By: Shadi J. Enos, Esq. and Harold J. Lee, Esq.
ABL Advisor, February 12, 2014
It goes without saying that lenders are aware of the risk that a borrower may default. Lenders may not, however, be aware of the risk that they may unintentionally assume liability if a borrower defaults and such lenders enter into workout discussions that do not end in an agreement. A lender may believe it is acting in the spirit of mutual cooperation by talking to a defaulting borrower about modifying the loan instead of immediately exercising statutory or contractual remedies. But, as the saying goes . . . no good deed goes unpunished.
We’re Working it Out … What Could Go Wrong?
If negotiations between the parties fail, lenders are opening themselves up to a myriad of potential lender liability claims. The term “lender liability” is itself amorphous and can describe a variety of contract and tort theories under which borrowers have sued lenders.
Under such blanket theory, borrowers generally claim that the lender has exercised undue control over the borrower, thereby making the lender responsible for the borrower’s losses. But, a borrower’s claims can be even broader and include allegations of fraud, negligence, conversion, breach of implied covenant of good faith and fair dealing, and breach of fiduciary duty. If successful on a lender liability claim, a borrower may be entitled to recover not only compensatory damages but also substantial punitive damages. The bottom line is … a lot can go wrong for a lender.
You Have My Attention – What Should an ABL do to Protect Itself?
Now that you are aware of the lender liability peril that may befall a lender, let’s discuss what such lenders can do to protect themselves in a workout context. Lenders can reduce exposure to liability claims by entering into a pre-workout agreement that, among other things: (1) obtains a general release of liability from the borrower and any insider guarantors and subordinated creditors; (2) makes clear that no agreement is final unless it is in writing and duly executed by persons authorized to sign; and (3) obtains an acknowledgement that the lender is under no duty to restructure the loan or grant any concessions.
In addition to reducing a lender’s exposure to lender liability claims, pre-workout agreements are also helpful in establishing ground rules for negotiations and identifying the individuals that are authorized to negotiate on behalf of each party. Establishing this framework can help keep the discussions focused and more productive. These agreements are also useful to obtain estoppels from the borrower, which prevent the borrower from asserting certain defenses in the event of litigation. For example, the lender can obtain a written acknowledgement by the borrower of the events of default under the loan documents and their materiality, in order to estop the borrower from later disputing the same. Lenders can also obtain an acknowledgement by the borrower that the loan documents are in full force and effect, preventing any later argument that the agreements are not enforceable. Finally, if workout discussions prove unproductive, the pre-workout agreement can set forth a plan to terminate the discussions in an orderly fashion.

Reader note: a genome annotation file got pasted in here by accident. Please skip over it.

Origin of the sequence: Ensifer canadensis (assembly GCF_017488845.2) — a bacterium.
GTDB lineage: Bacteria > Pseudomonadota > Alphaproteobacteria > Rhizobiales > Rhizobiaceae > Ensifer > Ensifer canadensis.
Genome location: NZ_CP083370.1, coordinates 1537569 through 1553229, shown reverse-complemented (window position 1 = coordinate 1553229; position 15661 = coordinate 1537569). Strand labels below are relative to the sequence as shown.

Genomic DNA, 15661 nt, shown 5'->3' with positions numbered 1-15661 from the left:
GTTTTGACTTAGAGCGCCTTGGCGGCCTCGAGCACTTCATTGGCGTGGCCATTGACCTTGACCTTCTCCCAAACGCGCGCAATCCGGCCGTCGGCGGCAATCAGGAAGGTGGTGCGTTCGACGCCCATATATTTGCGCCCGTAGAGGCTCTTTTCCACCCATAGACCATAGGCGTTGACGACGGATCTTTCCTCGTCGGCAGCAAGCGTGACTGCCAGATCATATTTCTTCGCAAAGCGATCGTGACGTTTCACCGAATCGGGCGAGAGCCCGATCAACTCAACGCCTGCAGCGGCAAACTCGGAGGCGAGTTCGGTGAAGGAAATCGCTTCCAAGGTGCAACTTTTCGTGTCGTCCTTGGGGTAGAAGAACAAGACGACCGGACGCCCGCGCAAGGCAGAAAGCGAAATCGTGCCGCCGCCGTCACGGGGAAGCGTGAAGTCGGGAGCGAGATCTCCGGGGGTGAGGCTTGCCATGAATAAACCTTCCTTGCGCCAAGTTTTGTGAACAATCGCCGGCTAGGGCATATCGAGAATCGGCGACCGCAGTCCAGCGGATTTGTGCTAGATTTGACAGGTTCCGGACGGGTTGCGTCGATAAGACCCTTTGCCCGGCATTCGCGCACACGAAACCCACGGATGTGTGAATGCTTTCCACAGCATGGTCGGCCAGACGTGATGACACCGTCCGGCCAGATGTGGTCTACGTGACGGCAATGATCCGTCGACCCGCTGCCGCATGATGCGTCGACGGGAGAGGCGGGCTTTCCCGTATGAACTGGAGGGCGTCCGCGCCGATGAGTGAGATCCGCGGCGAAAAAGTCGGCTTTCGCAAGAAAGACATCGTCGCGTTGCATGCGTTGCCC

But, How I am Going to Convince the Borrower to Sign One of These Agreements?
Send a friendly reminder that if the defaulting borrower does not agree to enter into a Pre-Workout Agreement, you may elect to enforce the rights and remedies provided under the loan documents.
Good Point, Now What Should I Put in My Pre-Workout Agreement?
While it may be necessary to include additional provisions tailored to your transaction, here’s a good starting point for the items to incorporate in a pre-workout agreement:
- a schedule of all loan documents
- a schedule of all known defaults
- an acknowledgement by the loan parties that:
- such defaults continue to exist
- the lender has not waived such defaults
- all loan documents are in full force and effect and will remain so throughout the workout negotiations
- the obligations owed to the lender remain outstanding
- any extensions of credit or acceptance of partial payments during the workout negotiations do not constitute a waiver of the defaults
- the lender is not obligated to negotiate or modify the loan documents
- workout discussions are not binding until written and signed by the lender
- any loan modification is subject to formal credit approval
- an agreement by the lender to forbear from exercising remedies during the course of the negotiations
- an agreement that the lender’s expenses (including legal fees) will be paid by the borrower
- a cutoff date for workout negotiations
- a general release by the loan parties
- a confidentiality provision
- a provision stating that workout negotiations are to be deemed settlement discussions and are not admissible in state or federal court
- a bring-down of the borrower’s representations and warranties in the loan documents
The Long and Short of It…
Lenders who attempt to salvage problematic loans by entering into workout negotiations may find themselves at risk of facing a variety of “lender liability” claims if an agreement cannot be reached. Such claims can be broad and brought under a variety of theories. These broad risks can be mitigated, however, by entering into pre-workout agreements. Pre-workout agreements also provide the benefit of establishing both a framework for productive discussions and a plan to terminate unfruitful negotiations in an orderly fashion.